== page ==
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Mentel v Emergent Health Partners, Inc, et al (COA – UNP 3/10/2022; RB #4394)

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Michigan Court of Appeals; Docket #355788; Unpublished
Judges Jansen, Cameron, and Rick; Per Curiam
Official Michigan Reporter Citation: Not Applicable; Link to Opinion


STATUTORY INDEXING:
Not Applicable

TOPICAL INDEXING:
Emergency Medical Services Act, MCL 333.20901, et seq


SUMMARY:
In this unanimous, unpublished, per curiam decision, the Court of Appeals reversed the trial court’s summary disposition order dismissing Plaintiff April Mentel’s third-party auto negligence action against Defendant Matthew Leonard Voggenritter. The Court of Appeals held that Voggenritter, a paramedic who crashed an ambulance into Mentel’s vehicle while responding to an emergency call, was not immune from liability under the emergency medical services act (EMSA), MCL 333.20901 et seq.

Matthew Leonard Voggenreiter was working as a paramedic and ambulance driver when he received a “priority one” call from dispatch regarding a nearby medical emergency. While en route to the location of the emergency, Voggenreiter switched into a lane for oncoming traffic in order to avoid vehicles up ahead of him, but as a result, he crashed into a vehicle traveling in the opposite direction, driven by April Mentel. Mentel filed a third-party action against Voggenreiter, who moved for summary disposition on the ground that he was immune from liability under the EMSA. The trial court granted Voggenreiter’s motion.

The Court of Appeals reversed the trial court’s summary disposition order, observing, at the outset, that the EMSA immunizes paramedics from liability for “actions taken ‘in the treatment of a patient.’ ” The Court recently ruled on a similar issue to the one presented in this case in Bartalsky v Osborn, ___ Mich App ___ (2021), in which it held that the mere transportation of a patient does not constitute “treatment” under the EMSA. In this case, Voggenreiter was not even transporting a patient at the time of the collision, and thus the Court of Appeals held that “[his] actions were even more removed from the treatment of a patient than the defendant’s conduct in Bartolsky.” Thus, the EMSA did not apply, and the Court remanded back to the trial court for further proceedings.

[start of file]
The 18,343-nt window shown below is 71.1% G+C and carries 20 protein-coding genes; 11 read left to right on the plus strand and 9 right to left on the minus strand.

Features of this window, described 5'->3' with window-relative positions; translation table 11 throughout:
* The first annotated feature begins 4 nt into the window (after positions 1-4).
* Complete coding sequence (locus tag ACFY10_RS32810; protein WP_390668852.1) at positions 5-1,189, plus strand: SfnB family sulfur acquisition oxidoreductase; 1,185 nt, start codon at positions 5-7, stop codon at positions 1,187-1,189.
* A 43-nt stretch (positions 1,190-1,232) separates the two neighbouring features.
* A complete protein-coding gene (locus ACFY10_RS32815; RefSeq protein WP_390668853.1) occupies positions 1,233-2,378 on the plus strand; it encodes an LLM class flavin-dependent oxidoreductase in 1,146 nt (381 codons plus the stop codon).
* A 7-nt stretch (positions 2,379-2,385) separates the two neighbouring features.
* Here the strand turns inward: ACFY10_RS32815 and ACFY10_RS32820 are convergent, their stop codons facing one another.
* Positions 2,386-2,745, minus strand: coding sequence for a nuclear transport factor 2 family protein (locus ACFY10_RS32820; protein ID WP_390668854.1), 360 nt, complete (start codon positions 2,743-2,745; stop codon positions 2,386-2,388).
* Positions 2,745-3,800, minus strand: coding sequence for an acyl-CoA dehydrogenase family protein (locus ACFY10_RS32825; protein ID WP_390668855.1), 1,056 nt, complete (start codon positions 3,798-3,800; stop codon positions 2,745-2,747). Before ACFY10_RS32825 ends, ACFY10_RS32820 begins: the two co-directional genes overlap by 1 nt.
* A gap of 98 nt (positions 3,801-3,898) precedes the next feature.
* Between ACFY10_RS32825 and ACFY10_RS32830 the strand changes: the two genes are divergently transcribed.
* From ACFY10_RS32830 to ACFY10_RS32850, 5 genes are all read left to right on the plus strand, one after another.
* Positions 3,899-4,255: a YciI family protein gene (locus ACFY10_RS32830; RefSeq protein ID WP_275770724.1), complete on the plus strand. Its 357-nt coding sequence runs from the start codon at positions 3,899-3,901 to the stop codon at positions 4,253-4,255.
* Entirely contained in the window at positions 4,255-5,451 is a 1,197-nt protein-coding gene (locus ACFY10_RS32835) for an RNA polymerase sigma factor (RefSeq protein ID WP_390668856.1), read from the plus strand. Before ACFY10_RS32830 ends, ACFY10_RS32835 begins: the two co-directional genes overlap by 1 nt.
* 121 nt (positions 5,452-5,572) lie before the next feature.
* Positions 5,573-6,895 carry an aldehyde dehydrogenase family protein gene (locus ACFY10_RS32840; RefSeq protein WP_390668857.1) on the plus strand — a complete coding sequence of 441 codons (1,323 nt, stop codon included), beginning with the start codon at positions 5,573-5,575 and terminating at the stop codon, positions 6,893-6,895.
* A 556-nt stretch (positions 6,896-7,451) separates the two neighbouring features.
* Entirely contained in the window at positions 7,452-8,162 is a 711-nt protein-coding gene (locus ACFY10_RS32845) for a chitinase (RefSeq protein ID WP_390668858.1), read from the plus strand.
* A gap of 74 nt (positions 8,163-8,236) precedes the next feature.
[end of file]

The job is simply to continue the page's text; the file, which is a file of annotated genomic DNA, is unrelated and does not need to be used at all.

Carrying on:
“The Bartalsky defendants claimed entitlement to immunity because they were actively transporting a patient at the time of the injury. Id. at ___; slip op at 4. However, this Court rejected this contention, concluding that ‘[u]nder the EMSA, a covered individual must be, among other things, engaged ‘in the treatment of a patient’ for the immunity provision to apply.’ Id. at ___; slip op at 7.

The defendants’ actions are even more removed from the treatment of a patient than the defendant’s conduct in Bartalsky. In the instant case, defendants were not transporting a patient at the time of the injury. Rather, defendants were responding to an emergency call. If a defendant is not immune when they are solely transporting a patient, then defendants cannot be shielded on the basis of immunity for actions taken on their way to pick up a patient. The trial court granted defendants’ motion for summary disposition because defendants were ‘responding to an emergency.’ However, under Bartalsky’s reasoning, mere response is not enough. Rather, there must be some sort of treatment being provided to a patient. Id. at ___; slip op at 7. Defendants were not providing ‘treatment’ within the meaning of the EMSA because there was no patient present. Therefore, the trial court erred by concluding that defendants were entitled to immunity under MCL 333.20965(1).”


Lansing car accident lawyer Stephen Sinas is the lead editor of the appellate case summaries published on this site regarding the Michigan auto insurance law. To learn more about how Stephen Sinas and how the Sinas Dramis Law Firm can help you if you have been injured in a Michigan auto accident, visit SinasDramis.com.

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